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Teys Coat of Arms / Teys Family Crest

This surname TYES is fairly obscure in its origin, although it is thought to have been derived from the Old French 'Tieis' and was probably brought into England in the wake of the Norman Conquest of 1066 with William the Conqueror. Early records of the name mention Everard le Tieis, 1170, County Hertfordshire. Fulbrich Tyes was documented in Clerkenwell, London in the year 1263. Walerand le Tyeis, was recorded in 1273 in the County of Somerset. Franco le Tyeys, County Yorkshire, ibid. Most of the European surnames in countries such as England, Scotland and France were formed in the thirteenth and fourteenth centuries. The process had started somewhat earlier and had continued in some places into the 19th century, but the norm is that in the tenth and eleventh centuries people did not have surnames, whereas by the fifteenth century most of the population had acquired a second name. This could also have been a locational name 'the dweller at the Tye' an extensive common pasture. There is also a small place Telscombe Tye a few miles from Brighton. Other records of the name mention Hugh de la Tye, 1273 County Sussex. Peter atte-Tye was documented in County Norfolk, during the reign of Edward III (1327-1377). Thomas Tye and Marie Collins were married at St. Michael, Cornhill, London in 1608. James Tye and Sarah Lord were married at St. Georges, Hanover Square, London in 1784. Richard Tyas and Elizabeth White were married at St. George's, Hanover Square, London in the year 1770. Jonathan Thompson and Mary Tyers were married at the same church in the year 1783. The name has many variant spellings which include Tye and Tyars. At first the coat of arms was a practical matter which served a function on the battlefield and in tournaments. With his helmet covering his face, and armour encasing the knight from head to foot, the only means of identification for his followers, was the insignia painted on his shield and embroidered on his surcoat, the flowing and draped garment worn over the armour.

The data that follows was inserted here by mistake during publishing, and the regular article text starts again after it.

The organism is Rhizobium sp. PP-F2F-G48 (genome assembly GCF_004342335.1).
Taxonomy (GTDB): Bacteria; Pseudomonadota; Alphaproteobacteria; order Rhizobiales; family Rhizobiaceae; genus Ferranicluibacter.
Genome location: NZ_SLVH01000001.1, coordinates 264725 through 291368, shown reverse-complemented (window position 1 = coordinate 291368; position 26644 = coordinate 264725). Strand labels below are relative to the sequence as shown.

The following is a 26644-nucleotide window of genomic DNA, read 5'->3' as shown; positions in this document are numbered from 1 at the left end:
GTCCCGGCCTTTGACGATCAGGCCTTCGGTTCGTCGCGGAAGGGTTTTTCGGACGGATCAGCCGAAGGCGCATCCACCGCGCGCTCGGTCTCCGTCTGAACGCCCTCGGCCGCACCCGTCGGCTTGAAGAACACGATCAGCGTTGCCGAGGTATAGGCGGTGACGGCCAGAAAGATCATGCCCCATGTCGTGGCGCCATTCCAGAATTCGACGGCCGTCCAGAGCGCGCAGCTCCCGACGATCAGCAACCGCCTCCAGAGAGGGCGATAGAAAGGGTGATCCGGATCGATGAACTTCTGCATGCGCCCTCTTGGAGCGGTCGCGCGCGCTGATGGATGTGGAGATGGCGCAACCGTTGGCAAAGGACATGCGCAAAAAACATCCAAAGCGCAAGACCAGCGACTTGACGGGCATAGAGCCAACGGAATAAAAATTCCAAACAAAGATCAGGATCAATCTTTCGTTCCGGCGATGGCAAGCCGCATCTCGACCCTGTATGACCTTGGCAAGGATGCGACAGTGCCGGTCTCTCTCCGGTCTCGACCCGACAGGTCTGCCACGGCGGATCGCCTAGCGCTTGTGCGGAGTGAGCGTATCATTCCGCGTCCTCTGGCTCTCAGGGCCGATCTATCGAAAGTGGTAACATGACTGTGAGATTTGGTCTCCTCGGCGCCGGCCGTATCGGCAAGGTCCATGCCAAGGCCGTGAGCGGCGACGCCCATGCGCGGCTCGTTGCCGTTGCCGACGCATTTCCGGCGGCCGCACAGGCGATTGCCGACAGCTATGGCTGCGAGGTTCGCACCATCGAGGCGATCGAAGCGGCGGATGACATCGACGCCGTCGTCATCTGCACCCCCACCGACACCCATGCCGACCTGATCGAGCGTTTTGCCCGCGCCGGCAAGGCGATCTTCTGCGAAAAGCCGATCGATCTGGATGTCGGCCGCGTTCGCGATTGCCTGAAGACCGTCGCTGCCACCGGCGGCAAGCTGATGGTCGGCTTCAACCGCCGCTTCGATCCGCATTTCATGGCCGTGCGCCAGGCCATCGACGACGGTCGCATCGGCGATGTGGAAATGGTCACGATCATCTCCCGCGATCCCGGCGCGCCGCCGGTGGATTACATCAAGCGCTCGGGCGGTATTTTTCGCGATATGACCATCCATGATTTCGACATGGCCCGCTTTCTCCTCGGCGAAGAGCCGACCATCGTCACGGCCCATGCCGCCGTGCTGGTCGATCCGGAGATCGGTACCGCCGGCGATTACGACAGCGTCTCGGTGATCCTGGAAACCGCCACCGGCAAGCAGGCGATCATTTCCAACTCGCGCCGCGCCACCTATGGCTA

The associated coat of arms is recorded in Sir Bernard

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Last Updated: Dec. 1st, 2021

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